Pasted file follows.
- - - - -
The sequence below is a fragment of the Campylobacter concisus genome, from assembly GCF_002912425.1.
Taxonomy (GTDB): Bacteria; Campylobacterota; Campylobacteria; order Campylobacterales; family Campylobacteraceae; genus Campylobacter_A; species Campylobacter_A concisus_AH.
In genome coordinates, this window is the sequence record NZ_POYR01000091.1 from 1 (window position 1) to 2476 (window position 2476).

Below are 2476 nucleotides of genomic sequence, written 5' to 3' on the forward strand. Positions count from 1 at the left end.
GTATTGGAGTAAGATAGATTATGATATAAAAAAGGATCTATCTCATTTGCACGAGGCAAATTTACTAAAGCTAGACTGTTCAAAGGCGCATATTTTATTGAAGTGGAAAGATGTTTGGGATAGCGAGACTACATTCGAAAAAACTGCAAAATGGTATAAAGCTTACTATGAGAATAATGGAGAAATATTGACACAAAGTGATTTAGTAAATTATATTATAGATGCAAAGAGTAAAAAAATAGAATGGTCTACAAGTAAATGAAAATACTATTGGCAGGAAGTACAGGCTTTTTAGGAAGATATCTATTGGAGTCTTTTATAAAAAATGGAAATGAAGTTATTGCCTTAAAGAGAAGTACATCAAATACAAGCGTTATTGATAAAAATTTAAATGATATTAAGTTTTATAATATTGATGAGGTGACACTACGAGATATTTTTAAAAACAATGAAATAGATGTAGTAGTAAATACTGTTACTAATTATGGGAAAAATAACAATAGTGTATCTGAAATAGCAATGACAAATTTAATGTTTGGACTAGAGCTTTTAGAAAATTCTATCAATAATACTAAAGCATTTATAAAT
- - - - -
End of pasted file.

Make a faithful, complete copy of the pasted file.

The sequence below is a fragment of the Campylobacter concisus genome, from assembly GCF_002912425.1.
Taxonomy (GTDB): Bacteria; Campylobacterota; Campylobacteria; order Campylobacterales; family Campylobacteraceae; genus Campylobacter_A; species Campylobacter_A concisus_AH.
In genome coordinates, this window is the sequence record NZ_POYR01000091.1 from 1 (window position 1) to 2476 (window position 2476).

Below are 2476 nucleotides of genomic sequence, written 5' to 3' on the forward strand. Positions count from 1 at the left end.
GTATTGGAGTAAGATAGATTATGATATAAAAAAGGATCTATCTCATTTGCACGAGGCAAATTTACTAAAGCTAGACTGTTCAAAGGCGCATATTTTATTGAAGTGGAAAGATGTTTGGGATAGCGAGACTACATTCGAAAAAACTGCAAAATGGTATAAAGCTTACTATGAGAATAATGGAGAAATATTGACACAAAGTGATTTAGTAAATTATATTATAGATGCAAAGAGTAAAAAAATAGAATGGTCTACAAGTAAATGAAAATACTATTGGCAGGAAGTACAGGCTTTTTAGGAAGATATCTATTGGAGTCTTTTATAAAAAATGGAAATGAAGTTATTGCCTTAAAGAGAAGTACATCAAATACAAGCGTTATTGATAAAAATTTAAATGATATTAAGTTTTATAATATTGATGAGGTGACACTACGAGATATTTTTAAAAACAATGAAATAGATGTAGTAGTAAATACTGTTACTAATTATGGGAAAAATAACAATAGTGTATCTGAAATAGCAATGACAAATTTAATGTTTGGACTAGAGCTTTTAGAAAATTCTATCAATAATACTAAAGCATTTATAAAT